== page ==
Ironclaw is a fantasy role-playing game published by Sanguine Productions, in which players take on the roles of anthropomorphic animals. The game is set in a Renaissance-inspired fictional universe on a continent called Calabria. The primary theme of the game involves four noble houses embroiled in political hostilities, with players taking the roles of citizens and adventurers.
Since its initial publishing, the Ironclaw core book has undergone a revision to bring it more in line with Jadeclaw, which has cleaner rules. The revised Ironclaw contains numerous errata and corrections, some new artwork, and an expanded section for game hosts. The cover of the first two printings of Ironclaw sourcebook bears a strong resemblance to the cover of Slayers The Motion Picture, with small changes. The "Ninth Anniversary Edition", released in 2009, depicts the characters from the original cover cowering before Amalsand Jakoba, the canon arch-villainess of the setting.
The current edition, Ironclaw: Squaring the Circle, was released in 2010 with new rules and art, as well as a supplement, Ironclaw: Book of Mysteries. A new version of Noggle Stones, using the same revised rule system, was released as well.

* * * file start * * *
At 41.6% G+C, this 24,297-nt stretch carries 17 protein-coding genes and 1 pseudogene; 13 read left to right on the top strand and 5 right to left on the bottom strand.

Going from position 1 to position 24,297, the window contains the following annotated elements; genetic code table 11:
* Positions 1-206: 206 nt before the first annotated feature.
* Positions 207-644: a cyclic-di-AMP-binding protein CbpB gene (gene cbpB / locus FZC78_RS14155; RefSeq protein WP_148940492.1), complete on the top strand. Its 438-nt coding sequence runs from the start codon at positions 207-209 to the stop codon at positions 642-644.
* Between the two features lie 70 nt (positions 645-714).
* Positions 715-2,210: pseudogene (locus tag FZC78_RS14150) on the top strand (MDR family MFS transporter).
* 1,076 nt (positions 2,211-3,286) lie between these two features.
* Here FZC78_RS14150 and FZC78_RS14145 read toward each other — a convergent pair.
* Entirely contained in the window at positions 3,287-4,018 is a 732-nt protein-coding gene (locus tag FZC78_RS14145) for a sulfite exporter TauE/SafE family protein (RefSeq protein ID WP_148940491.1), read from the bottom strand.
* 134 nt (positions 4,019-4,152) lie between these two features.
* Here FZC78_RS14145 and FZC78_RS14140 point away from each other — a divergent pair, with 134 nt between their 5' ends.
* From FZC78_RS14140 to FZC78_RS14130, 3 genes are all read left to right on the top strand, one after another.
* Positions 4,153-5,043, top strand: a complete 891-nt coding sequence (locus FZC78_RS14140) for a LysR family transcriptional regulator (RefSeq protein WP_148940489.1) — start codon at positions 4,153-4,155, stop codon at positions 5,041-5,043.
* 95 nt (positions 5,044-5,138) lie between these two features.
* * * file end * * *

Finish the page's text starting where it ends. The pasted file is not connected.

A number of supplement books have been released over the years, detailing the various cultures of Calabria and providing new rules and sample adventure modules.
The largest city in Calabria is Triskellian, on the southern coast of the continent in the Bay of Auvric. As an enormous port city, this metropolis benefits from substantial economic and political clout. It is also the intellectual and social nexus of the world.
The four Great Houses are powerful feudal estates that control vast domains of the continent. Because of their great historical, cultural, and racial differences, they are often in competition for land, resources, and political power. Hostilities and warfare are common between neighboring lands, but the ruling parties are wary to balance their aggressions, lest they leave an undefended flank for a rival to exploit.
- To the east are the Aviordupois, a militant theocracy of horses, who practice S'allumner, a sacerdotal religion similar to the real world Roman Catholicism. The capital city is Salon du Sauldre, which contains the most magnificent of S'allumer temples. However the seat of the church's administration remains in Rinaldi hands.
- The northern territory is controlled by the Doloreaux, a staid house of traditionalist boars, who engage in the pagan practice of Lutarism. The capital city of Bruges is a full of natural splendor, despite being a mining town known for manufacturing cannons.